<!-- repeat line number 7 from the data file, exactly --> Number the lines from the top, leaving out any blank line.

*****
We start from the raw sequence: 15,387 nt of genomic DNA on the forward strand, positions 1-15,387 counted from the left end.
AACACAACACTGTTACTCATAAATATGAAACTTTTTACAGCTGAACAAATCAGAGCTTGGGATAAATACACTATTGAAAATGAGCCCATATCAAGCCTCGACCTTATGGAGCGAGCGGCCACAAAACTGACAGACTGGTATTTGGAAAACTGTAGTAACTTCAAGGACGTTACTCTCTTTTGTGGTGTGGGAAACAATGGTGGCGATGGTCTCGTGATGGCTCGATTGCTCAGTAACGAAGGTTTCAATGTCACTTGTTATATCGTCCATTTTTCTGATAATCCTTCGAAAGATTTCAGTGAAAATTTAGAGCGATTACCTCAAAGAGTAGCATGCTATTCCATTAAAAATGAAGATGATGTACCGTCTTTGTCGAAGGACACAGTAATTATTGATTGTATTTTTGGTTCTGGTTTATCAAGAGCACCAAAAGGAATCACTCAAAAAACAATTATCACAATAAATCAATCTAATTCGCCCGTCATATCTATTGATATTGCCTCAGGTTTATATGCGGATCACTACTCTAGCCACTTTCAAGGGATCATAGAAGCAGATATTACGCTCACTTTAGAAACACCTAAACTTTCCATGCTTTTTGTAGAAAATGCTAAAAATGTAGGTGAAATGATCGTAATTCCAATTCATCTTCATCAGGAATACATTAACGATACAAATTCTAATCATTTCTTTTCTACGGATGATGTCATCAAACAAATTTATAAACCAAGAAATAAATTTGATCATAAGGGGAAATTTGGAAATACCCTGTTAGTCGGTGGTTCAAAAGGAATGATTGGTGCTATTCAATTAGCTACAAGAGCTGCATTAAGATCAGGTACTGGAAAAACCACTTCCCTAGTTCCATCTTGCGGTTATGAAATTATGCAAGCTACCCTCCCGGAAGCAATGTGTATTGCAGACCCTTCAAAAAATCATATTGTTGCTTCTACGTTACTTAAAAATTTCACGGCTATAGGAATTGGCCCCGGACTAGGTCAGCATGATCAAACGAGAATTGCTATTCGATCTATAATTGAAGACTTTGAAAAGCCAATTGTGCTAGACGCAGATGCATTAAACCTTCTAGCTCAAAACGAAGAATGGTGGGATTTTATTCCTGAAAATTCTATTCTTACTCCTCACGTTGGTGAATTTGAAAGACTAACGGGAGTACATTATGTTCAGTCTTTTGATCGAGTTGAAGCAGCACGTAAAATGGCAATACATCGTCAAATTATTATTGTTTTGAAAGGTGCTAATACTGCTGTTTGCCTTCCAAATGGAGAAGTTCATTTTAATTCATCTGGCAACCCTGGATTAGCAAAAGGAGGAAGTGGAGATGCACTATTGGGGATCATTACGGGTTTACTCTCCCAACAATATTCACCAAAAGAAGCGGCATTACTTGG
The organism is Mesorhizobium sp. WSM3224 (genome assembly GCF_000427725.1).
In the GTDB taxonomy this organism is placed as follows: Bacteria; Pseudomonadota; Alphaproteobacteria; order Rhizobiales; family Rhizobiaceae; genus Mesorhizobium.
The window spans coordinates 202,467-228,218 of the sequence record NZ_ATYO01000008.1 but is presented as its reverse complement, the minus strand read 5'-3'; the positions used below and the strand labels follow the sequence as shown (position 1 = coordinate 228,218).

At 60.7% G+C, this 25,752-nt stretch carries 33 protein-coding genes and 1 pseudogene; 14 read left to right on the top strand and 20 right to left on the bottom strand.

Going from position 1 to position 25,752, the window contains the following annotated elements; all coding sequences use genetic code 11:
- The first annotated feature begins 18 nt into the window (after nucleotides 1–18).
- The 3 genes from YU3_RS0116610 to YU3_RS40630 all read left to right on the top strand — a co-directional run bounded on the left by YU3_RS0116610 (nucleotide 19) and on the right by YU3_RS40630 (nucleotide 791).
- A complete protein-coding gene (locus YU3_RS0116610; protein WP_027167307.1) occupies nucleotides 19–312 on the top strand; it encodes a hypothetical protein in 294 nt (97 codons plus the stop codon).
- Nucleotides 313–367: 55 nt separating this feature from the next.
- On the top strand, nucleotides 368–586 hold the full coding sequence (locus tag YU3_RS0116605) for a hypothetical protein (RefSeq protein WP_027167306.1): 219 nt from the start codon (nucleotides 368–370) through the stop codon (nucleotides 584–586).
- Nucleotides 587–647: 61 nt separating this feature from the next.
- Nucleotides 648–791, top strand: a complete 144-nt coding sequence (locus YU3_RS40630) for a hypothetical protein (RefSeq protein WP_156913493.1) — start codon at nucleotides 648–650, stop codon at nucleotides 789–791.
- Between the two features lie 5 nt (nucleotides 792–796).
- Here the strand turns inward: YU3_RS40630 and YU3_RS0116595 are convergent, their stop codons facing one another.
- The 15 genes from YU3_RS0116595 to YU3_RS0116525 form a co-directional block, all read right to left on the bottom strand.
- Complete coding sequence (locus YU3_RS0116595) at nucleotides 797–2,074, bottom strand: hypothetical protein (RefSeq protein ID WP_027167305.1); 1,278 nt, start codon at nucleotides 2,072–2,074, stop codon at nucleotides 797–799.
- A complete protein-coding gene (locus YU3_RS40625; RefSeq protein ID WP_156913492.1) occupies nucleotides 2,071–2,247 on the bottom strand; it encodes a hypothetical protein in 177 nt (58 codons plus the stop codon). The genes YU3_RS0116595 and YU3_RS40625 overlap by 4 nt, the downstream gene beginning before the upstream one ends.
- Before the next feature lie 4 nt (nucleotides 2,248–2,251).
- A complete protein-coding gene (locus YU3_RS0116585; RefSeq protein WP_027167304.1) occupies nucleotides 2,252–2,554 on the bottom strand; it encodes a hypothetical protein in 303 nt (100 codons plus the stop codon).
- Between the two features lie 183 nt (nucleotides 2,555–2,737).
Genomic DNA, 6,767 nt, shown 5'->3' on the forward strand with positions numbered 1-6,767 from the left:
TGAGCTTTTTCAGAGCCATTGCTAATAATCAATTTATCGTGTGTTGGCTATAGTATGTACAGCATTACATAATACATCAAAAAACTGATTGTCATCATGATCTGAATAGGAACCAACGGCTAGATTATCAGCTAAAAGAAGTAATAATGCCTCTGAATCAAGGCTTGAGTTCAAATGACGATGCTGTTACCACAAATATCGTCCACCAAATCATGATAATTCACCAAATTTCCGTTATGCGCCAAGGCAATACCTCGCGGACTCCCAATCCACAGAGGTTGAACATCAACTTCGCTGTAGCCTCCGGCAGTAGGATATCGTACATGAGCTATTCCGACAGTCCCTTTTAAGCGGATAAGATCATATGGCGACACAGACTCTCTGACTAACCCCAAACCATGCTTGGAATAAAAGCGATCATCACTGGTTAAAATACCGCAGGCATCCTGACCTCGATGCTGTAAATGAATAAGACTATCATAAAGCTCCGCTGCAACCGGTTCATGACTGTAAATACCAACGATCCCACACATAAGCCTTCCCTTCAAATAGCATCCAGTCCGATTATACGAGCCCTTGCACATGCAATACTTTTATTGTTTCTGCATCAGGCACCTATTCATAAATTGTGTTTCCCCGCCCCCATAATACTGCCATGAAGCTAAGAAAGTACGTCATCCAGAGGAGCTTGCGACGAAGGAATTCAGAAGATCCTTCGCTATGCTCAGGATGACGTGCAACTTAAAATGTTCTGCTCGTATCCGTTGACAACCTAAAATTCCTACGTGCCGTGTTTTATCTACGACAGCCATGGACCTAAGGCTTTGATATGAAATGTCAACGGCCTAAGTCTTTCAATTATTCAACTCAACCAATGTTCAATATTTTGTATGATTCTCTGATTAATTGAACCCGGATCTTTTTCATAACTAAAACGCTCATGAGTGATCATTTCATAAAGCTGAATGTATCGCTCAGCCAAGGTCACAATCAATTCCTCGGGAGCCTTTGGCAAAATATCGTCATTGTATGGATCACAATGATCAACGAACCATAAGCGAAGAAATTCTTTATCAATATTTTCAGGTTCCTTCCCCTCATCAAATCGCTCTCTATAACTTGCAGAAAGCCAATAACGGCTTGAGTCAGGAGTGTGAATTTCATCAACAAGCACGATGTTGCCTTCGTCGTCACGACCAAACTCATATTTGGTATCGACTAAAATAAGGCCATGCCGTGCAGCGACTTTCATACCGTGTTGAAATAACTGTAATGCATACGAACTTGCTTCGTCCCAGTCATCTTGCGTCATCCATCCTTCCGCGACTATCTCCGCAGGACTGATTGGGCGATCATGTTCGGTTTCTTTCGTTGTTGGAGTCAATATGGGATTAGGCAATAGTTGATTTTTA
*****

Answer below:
Going from position 1 to position 25,752, the window contains the following annotated elements; all coding sequences use genetic code 11: